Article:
Value judgements: IATA reservations and long-term profitability
But does airport privatisation always offer value for money for investors, operators and consumers?
The International Airport Transport Association (IATA ) has significant reservations and has warned against rash decisions to sell off government-owned aviation assets as a short-term debt solution.
Speaking in 2008, IATA director general Giovanni Bisignani urged Japan not to repeat the same mistakes made in past airport privatisations, such as the "disaster" at London Heathrow. Operator BAA – now Heathrow Airport Holdings – was harshly criticised by travellers, airlines and politicians for overcrowding and delays following its £10bn takeover by Spanish multinational Ferrovial.
"We have seen too many privatisations fail because governments sold the crown jewels without appropriate guidance to the new owners," Bisignani said. "Look around Heathrow. Failed regulation allowed for a 42% profit margin. The new Spanish owner is happy, but Londoners suffer with terminal facilities politely described as a national embarrassment. There is no need to repeat the mistakes in other places."
That same year, 2006, a report by analysts Frost & Sullivan classified airport management companies into four distinct groups: global airport operators, airport development groups, investment groups specialised in airports; and specialist operators that focus on specific aviation activities.
It is worth noting that, eight short years later, two of the major players cited in that same report, Heathrow Airport Holdings and German company Hochtief , have offloaded most, if not all, of their aviation portfolio, a sign that not all investors are confident in the sector’s long-term profitability.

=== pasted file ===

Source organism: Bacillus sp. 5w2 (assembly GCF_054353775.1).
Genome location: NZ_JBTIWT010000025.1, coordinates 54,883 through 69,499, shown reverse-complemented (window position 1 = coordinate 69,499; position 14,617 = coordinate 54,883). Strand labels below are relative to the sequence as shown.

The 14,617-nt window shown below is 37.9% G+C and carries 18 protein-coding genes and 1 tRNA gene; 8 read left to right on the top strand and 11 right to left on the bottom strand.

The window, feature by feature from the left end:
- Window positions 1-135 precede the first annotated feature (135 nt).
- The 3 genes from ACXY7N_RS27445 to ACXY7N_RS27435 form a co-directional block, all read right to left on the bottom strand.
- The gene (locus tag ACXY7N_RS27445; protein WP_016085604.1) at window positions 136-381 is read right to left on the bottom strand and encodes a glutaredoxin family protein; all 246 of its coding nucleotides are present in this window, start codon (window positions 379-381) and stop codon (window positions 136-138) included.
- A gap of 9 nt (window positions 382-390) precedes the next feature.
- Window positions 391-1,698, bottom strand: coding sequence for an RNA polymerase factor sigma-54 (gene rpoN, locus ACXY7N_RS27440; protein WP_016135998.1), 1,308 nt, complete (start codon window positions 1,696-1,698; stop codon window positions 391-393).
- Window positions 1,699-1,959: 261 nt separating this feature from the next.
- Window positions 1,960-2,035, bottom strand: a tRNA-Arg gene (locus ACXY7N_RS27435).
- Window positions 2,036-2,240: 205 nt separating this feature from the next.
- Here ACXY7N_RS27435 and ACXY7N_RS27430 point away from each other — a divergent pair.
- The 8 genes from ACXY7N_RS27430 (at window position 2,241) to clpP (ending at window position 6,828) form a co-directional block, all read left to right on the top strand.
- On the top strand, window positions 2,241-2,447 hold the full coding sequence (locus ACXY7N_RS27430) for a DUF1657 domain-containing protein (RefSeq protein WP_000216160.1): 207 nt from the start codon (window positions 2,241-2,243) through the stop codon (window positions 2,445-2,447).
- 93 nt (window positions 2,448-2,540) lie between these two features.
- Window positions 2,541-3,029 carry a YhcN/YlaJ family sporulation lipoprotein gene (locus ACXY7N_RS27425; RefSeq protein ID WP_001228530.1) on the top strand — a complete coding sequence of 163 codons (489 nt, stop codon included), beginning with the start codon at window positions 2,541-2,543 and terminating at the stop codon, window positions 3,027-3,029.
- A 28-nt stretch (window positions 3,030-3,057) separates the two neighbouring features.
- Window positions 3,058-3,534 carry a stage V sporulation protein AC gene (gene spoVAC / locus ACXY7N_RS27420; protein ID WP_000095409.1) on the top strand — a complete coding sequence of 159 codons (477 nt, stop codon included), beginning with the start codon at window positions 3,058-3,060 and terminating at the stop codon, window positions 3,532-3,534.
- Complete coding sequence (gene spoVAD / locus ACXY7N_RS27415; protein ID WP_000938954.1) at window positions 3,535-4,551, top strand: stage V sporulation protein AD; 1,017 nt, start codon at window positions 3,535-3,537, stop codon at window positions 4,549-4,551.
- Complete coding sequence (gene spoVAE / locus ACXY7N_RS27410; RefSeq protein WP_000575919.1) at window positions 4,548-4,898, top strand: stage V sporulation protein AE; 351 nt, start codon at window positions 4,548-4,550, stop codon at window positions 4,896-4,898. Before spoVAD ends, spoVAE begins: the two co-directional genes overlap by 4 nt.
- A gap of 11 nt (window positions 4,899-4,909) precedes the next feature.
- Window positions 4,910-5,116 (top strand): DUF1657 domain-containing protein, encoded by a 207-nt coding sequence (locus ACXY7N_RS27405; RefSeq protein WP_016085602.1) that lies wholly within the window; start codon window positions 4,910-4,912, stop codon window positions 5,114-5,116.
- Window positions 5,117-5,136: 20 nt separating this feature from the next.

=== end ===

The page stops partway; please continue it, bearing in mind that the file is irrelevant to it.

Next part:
Power to the people: the future of airport privatisation
What is clear is that airport privatisation is here to stay and that in emerging markets such as India the government is under increasing pressure to relinquish control of key national industries.
Speaking in 2012, Balaji Srimoolanathan, principal consultant for aerospace, defence and security at Frost & Sullivan, discussed Reliance Industries ‘ (RIL) decision to invest $1 billion transforming India into an aerospace manufacturing hub. The parallels with airport privatisation are unmistakeable.
"This investment by RIL is not just significant for India’s aerospace segment – it sends out a clear message that there are still companies in India with a significant appetite for risk," he says. "It also confirms that the private sector is willing to invest in aerospace manufacturing, an industry that traditionally has been characterised by delays and impacted significantly by global economic trends.
"As importantly, it will increase both the confidence and competency of the private sector in India versus state-subsidised, public sector entities that continue to monopolise the market, despite inefficiencies and delays in delivering projects over the last few years."
What is also clear is that the temptation of quick profits from the sale of aviation infrastructure must be tempered by responsible business decisions and financing – and, crucially, success must be measured by service levels and cost-effectiveness, not by financial gain.
IATA outlines ten key lessons for successful airport privatisation. They include key stakeholder engagement through the entire project life cycle, efficient asset management, independent and robust economic regulation, and the implementation of effective service level agreements.
In this way, privatisation can claim to be to the benefit of all commercial aviation stakeholders, including passengers and the wider community, and not just governments and private investors.